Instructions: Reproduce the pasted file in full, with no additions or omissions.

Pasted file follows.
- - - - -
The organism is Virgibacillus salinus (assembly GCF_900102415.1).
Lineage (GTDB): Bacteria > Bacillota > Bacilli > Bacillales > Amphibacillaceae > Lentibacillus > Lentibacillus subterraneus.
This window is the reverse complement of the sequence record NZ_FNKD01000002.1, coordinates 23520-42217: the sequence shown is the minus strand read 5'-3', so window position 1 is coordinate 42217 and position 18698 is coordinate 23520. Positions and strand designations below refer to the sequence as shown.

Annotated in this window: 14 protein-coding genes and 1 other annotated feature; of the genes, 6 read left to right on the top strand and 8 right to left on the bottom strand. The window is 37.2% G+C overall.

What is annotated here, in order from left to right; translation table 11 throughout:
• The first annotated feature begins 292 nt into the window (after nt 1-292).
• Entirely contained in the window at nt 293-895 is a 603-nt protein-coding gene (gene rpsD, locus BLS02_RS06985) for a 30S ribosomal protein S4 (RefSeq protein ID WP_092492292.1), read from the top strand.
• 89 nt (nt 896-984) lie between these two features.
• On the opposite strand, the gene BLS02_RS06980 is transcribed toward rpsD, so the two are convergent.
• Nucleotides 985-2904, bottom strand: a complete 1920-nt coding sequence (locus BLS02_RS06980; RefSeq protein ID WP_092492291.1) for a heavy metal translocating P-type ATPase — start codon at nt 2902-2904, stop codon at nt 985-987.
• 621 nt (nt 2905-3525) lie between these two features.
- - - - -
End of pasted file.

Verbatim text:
The organism is Virgibacillus salinus (assembly GCF_900102415.1).
Lineage (GTDB): Bacteria > Bacillota > Bacilli > Bacillales > Amphibacillaceae > Lentibacillus > Lentibacillus subterraneus.
This window is the reverse complement of the sequence record NZ_FNKD01000002.1, coordinates 23520-42217: the sequence shown is the minus strand read 5'-3', so window position 1 is coordinate 42217 and position 18698 is coordinate 23520. Positions and strand designations below refer to the sequence as shown.

Annotated in this window: 14 protein-coding genes and 1 other annotated feature; of the genes, 6 read left to right on the top strand and 8 right to left on the bottom strand. The window is 37.2% G+C overall.

What is annotated here, in order from left to right; translation table 11 throughout:
• The first annotated feature begins 292 nt into the window (after nt 1-292).
• Entirely contained in the window at nt 293-895 is a 603-nt protein-coding gene (gene rpsD, locus BLS02_RS06985) for a 30S ribosomal protein S4 (RefSeq protein ID WP_092492292.1), read from the top strand.
• 89 nt (nt 896-984) lie between these two features.
• On the opposite strand, the gene BLS02_RS06980 is transcribed toward rpsD, so the two are convergent.
• Nucleotides 985-2904, bottom strand: a complete 1920-nt coding sequence (locus BLS02_RS06980; RefSeq protein ID WP_092492291.1) for a heavy metal translocating P-type ATPase — start codon at nt 2902-2904, stop codon at nt 985-987.
• 621 nt (nt 2905-3525) lie between these two features.